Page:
One of the few avenues for women to achieve freedom from slavery in the Kingdom of New Granada was to be manumitted by slaveholders. Only ten percent of the enslaved population in New Granada’s central region (state of Cundinamarca) gained their liberty through this legal action. Eufemia Álvarez was part of that small group, as her master Don Juan Álvarez voluntarily manumitted her in the mid eighteenth century. Consequently, her daughter Juana María Álvarez was born in freedom, even if both of them remained servants in Don Juan Álvarez’s household in Guaduas—a rural town that was part of the Royal Road from Honda to Santa Fe. In 1758, Juana María suffered re-enslavement when she was sold and taken to Quito, away from her family. Juana María resorted to the appellate court in Honda to re-claim her freedom and petition for her own protection as well as her daughter’s. Juana María’s biography emerges from legal documents, which record her struggle—and ultimately, her failure—to legitimate her freedom, despite having been voluntarily manumitted by the original slaveholder. Read against the grain, her life serves as a critique of a legal system that failed to protect freed women.
The case studies presented in this chapter provide evidence of varied experience with private health insurance in three middle-income country settings – Brazil, Egypt and India – where there are large and persisting socioeconomic differentials and where private spending accounts for more than half of health care financing. Brazil is a very large private health insurance market with a recently introduced system of regulation whereas Egypt and India are very small markets with minimal regulation. In all three countries private health insurance plays a supplementary role and overwhelmingly covers richer people employed in the formal sector. All three countries are struggling with regulation of the market to enhance transparency, protect consumers and minimize negative effects on the publicly financed part of the health system.
Primary Health Care (PHC) has an essential role in the early detection of people with cognitive impairment (CI). Rowland Universal Dementia Assessment Scale (RUDAS) is a brief cognitive test, appropriate for people with minimum completed level of education and easily adaptable to multicultural contexts. For these reasons it could be a good instrument for dementia screening in PHC. It comprises the following areas: recent memory, body orientation, praxis, executive functions and language.
The objective of this study was to analyse the viability of RUDAS, as an instrument for the screening of CI in PHC. RUDAS viability in PHC was checked, and it's psychometric properties assessed: Reliability, Sensitivity, Specificity, Positive and Negative Predictive Value were studied. RUDAS was compared to Mini Mental State Exam (MMSE) as a “gold standard”.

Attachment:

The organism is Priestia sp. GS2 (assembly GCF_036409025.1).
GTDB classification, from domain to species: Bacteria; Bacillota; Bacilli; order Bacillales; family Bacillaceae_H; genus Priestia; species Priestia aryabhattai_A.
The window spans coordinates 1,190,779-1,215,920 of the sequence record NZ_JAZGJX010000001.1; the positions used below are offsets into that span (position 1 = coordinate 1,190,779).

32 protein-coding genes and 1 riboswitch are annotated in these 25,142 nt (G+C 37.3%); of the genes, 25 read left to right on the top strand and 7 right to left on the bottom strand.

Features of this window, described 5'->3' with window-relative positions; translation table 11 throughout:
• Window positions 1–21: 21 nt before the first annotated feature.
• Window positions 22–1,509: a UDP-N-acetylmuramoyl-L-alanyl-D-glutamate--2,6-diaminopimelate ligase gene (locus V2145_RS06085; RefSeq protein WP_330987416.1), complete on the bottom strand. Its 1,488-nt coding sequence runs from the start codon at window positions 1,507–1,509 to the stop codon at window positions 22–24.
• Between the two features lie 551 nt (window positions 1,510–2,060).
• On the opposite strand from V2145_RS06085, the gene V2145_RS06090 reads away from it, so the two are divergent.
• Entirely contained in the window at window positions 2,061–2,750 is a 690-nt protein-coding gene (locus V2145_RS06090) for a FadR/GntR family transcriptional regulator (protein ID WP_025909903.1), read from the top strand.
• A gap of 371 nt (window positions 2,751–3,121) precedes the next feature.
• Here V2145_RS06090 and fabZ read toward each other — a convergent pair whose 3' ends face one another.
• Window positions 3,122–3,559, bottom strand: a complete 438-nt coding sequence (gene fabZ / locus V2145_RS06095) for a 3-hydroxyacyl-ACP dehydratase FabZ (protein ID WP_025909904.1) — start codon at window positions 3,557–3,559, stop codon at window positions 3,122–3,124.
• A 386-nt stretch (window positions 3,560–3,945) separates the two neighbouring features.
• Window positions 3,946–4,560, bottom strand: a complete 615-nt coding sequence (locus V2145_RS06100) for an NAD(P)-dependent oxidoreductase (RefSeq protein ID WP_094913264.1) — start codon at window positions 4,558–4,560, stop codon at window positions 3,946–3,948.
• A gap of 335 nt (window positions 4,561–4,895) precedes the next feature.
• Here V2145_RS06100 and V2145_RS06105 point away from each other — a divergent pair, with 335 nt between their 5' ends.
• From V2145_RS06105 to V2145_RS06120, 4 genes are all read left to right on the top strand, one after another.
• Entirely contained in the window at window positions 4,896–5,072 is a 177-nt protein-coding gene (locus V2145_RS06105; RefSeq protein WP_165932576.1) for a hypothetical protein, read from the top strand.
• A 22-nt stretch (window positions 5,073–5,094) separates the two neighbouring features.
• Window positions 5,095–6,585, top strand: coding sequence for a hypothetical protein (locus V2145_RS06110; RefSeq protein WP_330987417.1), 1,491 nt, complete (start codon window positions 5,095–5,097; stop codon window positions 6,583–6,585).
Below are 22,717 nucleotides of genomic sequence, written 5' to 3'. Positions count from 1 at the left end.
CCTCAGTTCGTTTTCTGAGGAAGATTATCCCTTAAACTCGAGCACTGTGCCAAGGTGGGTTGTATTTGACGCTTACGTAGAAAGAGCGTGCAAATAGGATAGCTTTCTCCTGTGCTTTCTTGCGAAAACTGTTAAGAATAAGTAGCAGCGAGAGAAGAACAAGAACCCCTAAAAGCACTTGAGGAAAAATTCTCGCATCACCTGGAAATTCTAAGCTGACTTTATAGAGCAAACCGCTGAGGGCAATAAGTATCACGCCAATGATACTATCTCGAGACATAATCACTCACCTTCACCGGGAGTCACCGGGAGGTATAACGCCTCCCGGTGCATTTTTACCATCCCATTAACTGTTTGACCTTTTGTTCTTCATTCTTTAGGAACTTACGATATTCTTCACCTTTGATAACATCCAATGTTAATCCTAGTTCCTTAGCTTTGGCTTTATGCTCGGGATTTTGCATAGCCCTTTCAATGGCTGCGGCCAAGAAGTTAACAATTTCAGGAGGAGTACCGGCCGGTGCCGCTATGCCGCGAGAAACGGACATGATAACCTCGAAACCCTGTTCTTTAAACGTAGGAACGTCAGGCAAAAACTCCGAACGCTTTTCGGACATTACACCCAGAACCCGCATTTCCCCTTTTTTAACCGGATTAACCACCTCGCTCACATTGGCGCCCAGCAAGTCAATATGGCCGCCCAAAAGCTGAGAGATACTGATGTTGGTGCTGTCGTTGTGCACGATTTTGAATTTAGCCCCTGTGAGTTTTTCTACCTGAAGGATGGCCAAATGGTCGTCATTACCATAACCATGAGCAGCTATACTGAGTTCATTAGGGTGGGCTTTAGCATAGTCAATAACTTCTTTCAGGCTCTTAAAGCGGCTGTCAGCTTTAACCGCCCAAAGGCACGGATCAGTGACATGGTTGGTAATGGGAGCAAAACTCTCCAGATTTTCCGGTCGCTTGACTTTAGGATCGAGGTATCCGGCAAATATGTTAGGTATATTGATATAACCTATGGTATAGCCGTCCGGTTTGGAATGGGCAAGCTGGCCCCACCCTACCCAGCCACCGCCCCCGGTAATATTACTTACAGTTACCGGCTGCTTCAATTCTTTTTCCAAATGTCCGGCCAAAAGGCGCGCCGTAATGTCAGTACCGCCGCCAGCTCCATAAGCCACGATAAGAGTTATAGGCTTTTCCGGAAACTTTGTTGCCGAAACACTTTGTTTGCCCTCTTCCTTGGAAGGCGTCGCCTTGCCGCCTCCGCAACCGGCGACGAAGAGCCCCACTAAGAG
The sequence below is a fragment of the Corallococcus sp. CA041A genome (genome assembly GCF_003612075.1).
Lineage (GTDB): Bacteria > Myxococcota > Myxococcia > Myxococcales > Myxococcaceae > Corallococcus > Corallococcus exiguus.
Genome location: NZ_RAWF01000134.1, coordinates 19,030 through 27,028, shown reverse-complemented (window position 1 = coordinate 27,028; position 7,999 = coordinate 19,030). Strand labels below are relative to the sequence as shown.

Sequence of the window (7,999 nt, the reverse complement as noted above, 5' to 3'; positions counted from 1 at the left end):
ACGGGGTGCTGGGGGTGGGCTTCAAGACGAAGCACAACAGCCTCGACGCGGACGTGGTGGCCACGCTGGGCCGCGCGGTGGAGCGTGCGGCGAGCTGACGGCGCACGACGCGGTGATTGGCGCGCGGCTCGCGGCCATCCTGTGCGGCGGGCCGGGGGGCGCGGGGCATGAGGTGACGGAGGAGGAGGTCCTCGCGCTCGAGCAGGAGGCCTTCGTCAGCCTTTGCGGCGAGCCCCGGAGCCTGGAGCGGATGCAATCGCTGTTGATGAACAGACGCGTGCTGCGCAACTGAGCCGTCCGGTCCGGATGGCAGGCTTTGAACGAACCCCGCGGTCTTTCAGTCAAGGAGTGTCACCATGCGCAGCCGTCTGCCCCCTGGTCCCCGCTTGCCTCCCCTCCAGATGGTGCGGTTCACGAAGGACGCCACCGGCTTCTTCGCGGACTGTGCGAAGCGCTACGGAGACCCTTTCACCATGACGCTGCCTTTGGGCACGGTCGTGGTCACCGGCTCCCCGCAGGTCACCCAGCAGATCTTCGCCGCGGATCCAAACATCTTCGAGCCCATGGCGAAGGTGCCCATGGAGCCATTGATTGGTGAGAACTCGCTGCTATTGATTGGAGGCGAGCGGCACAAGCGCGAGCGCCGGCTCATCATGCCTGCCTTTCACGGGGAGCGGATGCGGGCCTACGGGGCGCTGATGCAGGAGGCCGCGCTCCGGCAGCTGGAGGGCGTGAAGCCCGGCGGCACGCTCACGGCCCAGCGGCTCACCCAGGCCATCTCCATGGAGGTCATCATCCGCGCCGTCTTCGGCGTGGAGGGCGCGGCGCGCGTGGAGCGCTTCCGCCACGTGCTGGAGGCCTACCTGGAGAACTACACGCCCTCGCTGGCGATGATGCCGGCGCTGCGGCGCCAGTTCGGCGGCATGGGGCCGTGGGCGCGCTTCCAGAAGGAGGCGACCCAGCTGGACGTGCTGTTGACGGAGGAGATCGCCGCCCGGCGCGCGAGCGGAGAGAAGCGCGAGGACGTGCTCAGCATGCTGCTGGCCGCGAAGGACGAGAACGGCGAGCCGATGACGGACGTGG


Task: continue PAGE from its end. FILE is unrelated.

Patients and Methods
RUDAS was administered to 150 participants older than 65 years, randomly selected from seven PHC physicians’ consultations in O Grove Health Center. The test battery also included Katz, Barthel and Lawton Indexes, MMSE and the Geriatric Depression Scale. For each instrument administration time, difficulties perceived while administration and participant's collaboration were recorded. RUDAS was administered again within one month to assess test-retest reliability. For dementia clinical diagnosis, patients were classified following the Clinical Dementia Rating (CDR) scale based on clinicians’ criteria and health records.
RUDAS application was brief (7,58±2,10 minutes) and well accepted. RUDAS’ area under Receiver Operating Characteristic (ROC) curve was 0.965 (95% Confidence Interval (CI) = 0.91-1.00) for an optimal cut-off point of 21.5, with sensitivity of 90.0%, and a specificity of 94.1%. RUDAS did not correlate with depression. Education, socioeconomic status and urban or rural context did not contribute any variance to RUDAS total score.
RUDAS is a valid instrument to assess CI in PHC. It is easily applicable and appears to be culturally fair and free from educational level and language interference in bilingual contexts. However, longitudinal studies to determine its sensitivity to change in cognitive function over time are needed.
In 2012, the authors undertook a radiocarbon dating programme to explore the chronology of southern Iberian megalithic societies. Thirty new radiocarbon dates were obtained for two tholos-type tombs, Loma de Belmonte and Loma del Campo 2, and analysed within a Bayesian framework. Results are discussed in the context of the prehistoric societies of the region and four main conclusions were reached: i) in both tombs, mortuary activity started in the last century of the fourth millennium although with significant differences in their timespan; ii) funerary rituals ended in Loma de Belmonte at least five centuries later than in Loma del Campo 2; iii) the tholoi can be considered the most recent type of tomb compared to other megalithic monuments with mortuary activity beginning in the first centuries of the fourth millennium; iv) the largest and most prominent settlement of the region, Las Pilas, was closely associated with this funerary and sacred landscape.
Children and young people in Mexico face problematic situations such as poverty, child labor, marginalization, lack of education, and violence. Their vulnerability is a matter of social justice and it has been an important concern for civil society, nongovernmental organizations, and public institutions. These issues have been addressed throughout the ratification of international conventions and protocols. At the national level, laws have been enacted; groups and institutions have committed to protect young population and guarantee their development, considering their rights, needs, and opinions. Although much has been done, it has not been enough. Facts such as corruption, abuse of power, insecurity due to organized crime, discrimination, stigmatization, labor exploitation, human trafficking, and ethnic, spatial, socioeconomic, and gender inequality are barriers to solutions. In general terms, vulnerability increases in indigenous and rural populations and among those who face extreme poverty.